Friday, September 16, 2011

Minecraft: Where quantum ogres breed

All of this talk of quantum ogres has gotten me thinking about minecraft.  Either that or the 1.8 adventure update that consumes my free time like fire to tinder.  My game design extends beyond RPG's to pretty much any game if I play it long enough,  once I start finding what I consider flaws I feel an incessant need to fix them. Why not play a game that does what you want?  Pssh, that's a lazy way out.

So minecraft 1.8 has new features,  one of which is the "stronghold",  a massive underground dungeon complex hidden "somewhere" but only once per world.  The stronghold is in effect a quantum ogre. But this doesn't bother people.  They have no choice,  the world generates as they explore it.  Left, Right, North, or South; it doesn't matter.  The stronghold is equally likely to appear no matter where you go and you have no idea or way to discern clues (really) about what type of terrain it will be in.  It will be where it is.

But no one cares,  people still hunt for the stronghold even if it is just picking a direction and walking in a line.  Why?  because exploring the stronghold will be fun to explore,  because you know it is out there somewhere.  It may be destiny that you will run into it somewhere,  but you don't care.  Part of this is because you know the rules ahead of time.  You know there will be a stronghold, stumbling across it is just part of the game.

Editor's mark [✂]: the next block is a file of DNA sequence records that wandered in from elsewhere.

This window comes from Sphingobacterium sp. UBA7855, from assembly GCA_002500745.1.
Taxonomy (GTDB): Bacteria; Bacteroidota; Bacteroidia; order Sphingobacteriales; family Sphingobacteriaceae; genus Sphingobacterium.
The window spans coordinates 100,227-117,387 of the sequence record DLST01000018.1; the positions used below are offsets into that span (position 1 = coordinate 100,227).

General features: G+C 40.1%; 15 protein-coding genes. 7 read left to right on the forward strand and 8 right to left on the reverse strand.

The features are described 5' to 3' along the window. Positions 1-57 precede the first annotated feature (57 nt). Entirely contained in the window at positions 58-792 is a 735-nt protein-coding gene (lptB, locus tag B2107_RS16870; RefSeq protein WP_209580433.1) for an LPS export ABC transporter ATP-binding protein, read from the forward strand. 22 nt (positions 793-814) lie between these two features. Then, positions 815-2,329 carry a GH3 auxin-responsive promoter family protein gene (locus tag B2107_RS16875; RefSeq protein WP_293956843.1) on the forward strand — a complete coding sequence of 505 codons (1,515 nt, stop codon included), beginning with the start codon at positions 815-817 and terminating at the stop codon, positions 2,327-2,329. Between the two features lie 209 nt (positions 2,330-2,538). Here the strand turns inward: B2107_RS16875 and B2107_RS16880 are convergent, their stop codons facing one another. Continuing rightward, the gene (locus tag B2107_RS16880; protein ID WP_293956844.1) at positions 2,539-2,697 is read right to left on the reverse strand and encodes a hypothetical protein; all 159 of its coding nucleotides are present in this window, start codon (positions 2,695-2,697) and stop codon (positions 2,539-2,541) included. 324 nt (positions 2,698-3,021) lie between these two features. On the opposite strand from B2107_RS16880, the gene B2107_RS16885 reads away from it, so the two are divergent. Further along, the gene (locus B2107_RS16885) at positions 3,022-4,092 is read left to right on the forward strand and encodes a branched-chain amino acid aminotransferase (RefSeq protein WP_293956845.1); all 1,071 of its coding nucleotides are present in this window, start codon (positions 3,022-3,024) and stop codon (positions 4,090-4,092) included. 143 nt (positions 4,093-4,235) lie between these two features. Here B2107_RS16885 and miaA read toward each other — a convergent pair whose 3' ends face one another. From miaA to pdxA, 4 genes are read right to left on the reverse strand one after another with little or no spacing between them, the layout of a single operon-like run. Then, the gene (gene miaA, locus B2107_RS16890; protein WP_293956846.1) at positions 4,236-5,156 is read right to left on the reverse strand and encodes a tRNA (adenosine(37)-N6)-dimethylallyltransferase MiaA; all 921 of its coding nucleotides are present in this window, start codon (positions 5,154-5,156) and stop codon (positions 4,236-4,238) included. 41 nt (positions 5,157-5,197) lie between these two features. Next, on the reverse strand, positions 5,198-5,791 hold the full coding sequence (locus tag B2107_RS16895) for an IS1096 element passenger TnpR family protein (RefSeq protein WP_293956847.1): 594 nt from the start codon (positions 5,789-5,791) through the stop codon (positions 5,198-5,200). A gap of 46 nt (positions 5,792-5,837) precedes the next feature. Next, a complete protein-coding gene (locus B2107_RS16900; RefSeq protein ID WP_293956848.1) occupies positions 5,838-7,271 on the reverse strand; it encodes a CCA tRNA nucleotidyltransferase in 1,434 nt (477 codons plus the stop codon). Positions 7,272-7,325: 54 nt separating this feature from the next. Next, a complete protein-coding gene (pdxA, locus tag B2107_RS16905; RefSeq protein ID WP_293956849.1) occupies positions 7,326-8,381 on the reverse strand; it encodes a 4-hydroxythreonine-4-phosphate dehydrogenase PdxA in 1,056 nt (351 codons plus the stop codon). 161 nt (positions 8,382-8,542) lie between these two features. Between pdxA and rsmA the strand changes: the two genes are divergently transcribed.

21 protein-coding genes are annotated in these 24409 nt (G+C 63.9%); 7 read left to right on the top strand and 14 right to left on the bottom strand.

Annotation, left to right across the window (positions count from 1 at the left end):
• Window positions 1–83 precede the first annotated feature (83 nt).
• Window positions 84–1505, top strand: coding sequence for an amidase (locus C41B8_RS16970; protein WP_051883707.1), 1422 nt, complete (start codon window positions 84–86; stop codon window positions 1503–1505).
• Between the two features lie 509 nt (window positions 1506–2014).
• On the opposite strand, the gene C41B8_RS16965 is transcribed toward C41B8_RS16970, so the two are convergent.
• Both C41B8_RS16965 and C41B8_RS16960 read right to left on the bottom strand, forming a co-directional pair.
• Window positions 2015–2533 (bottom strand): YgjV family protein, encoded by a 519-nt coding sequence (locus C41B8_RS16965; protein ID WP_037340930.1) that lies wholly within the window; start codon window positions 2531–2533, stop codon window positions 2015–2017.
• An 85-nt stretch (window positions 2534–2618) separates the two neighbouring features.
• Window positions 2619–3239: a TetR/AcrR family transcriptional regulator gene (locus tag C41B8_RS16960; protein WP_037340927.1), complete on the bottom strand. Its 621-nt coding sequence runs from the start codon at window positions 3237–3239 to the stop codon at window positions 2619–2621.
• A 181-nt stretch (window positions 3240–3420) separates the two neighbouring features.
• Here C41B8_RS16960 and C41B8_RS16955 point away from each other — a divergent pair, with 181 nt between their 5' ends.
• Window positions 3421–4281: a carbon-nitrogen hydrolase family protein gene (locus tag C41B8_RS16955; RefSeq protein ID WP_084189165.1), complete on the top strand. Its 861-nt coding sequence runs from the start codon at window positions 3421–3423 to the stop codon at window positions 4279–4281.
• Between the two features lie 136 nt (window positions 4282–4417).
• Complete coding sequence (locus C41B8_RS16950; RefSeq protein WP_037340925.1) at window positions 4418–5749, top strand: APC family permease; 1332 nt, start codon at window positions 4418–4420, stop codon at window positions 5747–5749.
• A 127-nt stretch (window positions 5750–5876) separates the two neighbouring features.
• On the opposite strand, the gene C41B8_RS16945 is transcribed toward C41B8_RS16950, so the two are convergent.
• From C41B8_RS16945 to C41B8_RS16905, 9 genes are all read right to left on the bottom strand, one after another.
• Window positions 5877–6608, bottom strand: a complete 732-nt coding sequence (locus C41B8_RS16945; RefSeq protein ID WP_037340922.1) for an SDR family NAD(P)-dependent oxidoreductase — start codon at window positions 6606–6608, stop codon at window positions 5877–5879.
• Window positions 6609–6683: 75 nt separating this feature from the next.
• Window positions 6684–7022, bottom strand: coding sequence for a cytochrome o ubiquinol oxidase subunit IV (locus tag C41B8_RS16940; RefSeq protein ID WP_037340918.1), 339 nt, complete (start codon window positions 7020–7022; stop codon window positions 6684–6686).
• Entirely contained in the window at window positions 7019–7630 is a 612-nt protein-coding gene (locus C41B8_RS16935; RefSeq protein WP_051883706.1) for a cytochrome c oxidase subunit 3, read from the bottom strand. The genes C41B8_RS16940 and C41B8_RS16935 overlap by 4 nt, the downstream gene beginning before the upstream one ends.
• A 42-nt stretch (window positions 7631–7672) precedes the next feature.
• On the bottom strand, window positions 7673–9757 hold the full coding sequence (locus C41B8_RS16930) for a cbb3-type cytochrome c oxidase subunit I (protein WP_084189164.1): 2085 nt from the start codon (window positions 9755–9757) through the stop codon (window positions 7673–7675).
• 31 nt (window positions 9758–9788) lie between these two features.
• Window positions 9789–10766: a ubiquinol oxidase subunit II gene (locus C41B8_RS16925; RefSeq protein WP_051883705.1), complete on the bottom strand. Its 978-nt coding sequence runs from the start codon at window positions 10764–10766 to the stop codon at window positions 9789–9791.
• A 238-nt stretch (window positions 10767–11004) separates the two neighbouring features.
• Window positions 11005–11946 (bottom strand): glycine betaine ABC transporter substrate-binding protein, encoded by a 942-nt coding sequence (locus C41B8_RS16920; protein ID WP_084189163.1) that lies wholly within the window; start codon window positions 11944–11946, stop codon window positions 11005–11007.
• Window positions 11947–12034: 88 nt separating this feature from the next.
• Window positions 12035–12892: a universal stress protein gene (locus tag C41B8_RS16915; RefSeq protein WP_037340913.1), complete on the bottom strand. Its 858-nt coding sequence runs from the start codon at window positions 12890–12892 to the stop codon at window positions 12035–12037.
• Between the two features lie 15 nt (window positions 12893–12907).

Such is part and parcel of the quantum ogre.  Illusionary player agency is only a problem if players don't know that is the way the game is played.  If people all know and are cool with it,  then go for it.  In my case,  planning story lines seems like work.  I like to force the players to be the story tellers, I am just the referee.

4 comments:

  1. In my case, planning story lines seems like work. I like to force the players to be the story tellers, I am just the referee.

    One thing here is different to the other.

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  2. I am not sure what you mean, which of course may mean I have just spat out a post of gibberish (I am not going to lie, Minecraft has eaten into my sleep pretty heavily this week)

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  3. In the first sentence you're saying that for you, planning story lines seems to work. Then in the next sentence you say that you force players to be story tellers and you're just the referee. It sounds as if you're saying two completely contradictory things about your games.

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  4. "seems LIKE work" is not the same as "seems TO work" The first one means it's a pain in the ass. Hence, making the players do it.

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